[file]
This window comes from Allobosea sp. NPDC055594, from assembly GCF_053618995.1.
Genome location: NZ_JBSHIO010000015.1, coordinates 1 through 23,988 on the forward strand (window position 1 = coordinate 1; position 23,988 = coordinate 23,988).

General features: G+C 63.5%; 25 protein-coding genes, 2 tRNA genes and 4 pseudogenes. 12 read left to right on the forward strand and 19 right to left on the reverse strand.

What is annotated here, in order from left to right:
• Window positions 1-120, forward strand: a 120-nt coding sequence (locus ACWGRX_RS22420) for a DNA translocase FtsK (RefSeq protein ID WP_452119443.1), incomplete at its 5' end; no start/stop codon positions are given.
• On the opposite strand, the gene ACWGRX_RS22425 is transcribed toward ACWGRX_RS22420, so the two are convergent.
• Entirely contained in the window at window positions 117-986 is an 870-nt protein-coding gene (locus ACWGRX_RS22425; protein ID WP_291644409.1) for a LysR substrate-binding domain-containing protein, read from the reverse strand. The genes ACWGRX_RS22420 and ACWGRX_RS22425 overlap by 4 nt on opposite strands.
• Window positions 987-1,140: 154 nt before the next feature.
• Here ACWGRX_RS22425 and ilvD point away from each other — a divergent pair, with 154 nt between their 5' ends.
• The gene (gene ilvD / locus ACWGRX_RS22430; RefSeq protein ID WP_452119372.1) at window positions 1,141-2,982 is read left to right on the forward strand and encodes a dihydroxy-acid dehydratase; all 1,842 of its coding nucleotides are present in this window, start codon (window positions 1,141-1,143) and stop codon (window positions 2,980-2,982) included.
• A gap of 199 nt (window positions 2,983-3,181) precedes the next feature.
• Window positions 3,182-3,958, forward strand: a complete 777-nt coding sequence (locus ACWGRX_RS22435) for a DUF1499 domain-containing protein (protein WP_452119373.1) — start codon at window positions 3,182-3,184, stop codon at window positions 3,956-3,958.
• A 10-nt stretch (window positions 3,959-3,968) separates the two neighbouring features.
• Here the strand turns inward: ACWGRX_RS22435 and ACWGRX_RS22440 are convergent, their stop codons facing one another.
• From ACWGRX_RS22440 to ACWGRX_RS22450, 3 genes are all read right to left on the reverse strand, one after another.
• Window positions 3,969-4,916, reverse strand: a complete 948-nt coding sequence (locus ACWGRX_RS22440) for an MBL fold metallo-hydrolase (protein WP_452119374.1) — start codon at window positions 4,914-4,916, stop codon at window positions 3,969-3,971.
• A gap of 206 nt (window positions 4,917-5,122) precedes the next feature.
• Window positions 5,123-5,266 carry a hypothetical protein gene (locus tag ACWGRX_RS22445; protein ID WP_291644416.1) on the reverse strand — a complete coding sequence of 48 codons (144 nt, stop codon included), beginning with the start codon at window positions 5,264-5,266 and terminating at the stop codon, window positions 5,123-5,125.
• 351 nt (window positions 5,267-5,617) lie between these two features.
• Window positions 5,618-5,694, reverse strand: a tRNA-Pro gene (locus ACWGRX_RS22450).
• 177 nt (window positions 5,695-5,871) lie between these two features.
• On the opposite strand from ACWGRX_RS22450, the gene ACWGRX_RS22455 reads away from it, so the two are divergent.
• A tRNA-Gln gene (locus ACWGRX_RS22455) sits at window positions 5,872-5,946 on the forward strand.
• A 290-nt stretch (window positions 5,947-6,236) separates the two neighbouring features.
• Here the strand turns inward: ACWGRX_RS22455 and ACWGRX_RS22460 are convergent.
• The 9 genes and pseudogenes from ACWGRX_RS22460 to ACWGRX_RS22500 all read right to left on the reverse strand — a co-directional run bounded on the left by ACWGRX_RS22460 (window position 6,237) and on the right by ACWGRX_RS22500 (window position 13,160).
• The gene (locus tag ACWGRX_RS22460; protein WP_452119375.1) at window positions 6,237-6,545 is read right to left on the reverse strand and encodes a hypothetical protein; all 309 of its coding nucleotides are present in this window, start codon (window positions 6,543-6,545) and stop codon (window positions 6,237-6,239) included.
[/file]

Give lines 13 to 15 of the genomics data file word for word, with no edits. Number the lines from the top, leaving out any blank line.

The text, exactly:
• A 10-nt stretch (window positions 3,959-3,968) separates the two neighbouring features.
• Here the strand turns inward: ACWGRX_RS22435 and ACWGRX_RS22440 are convergent, their stop codons facing one another.
• From ACWGRX_RS22440 to ACWGRX_RS22450, 3 genes are all read right to left on the reverse strand, one after another.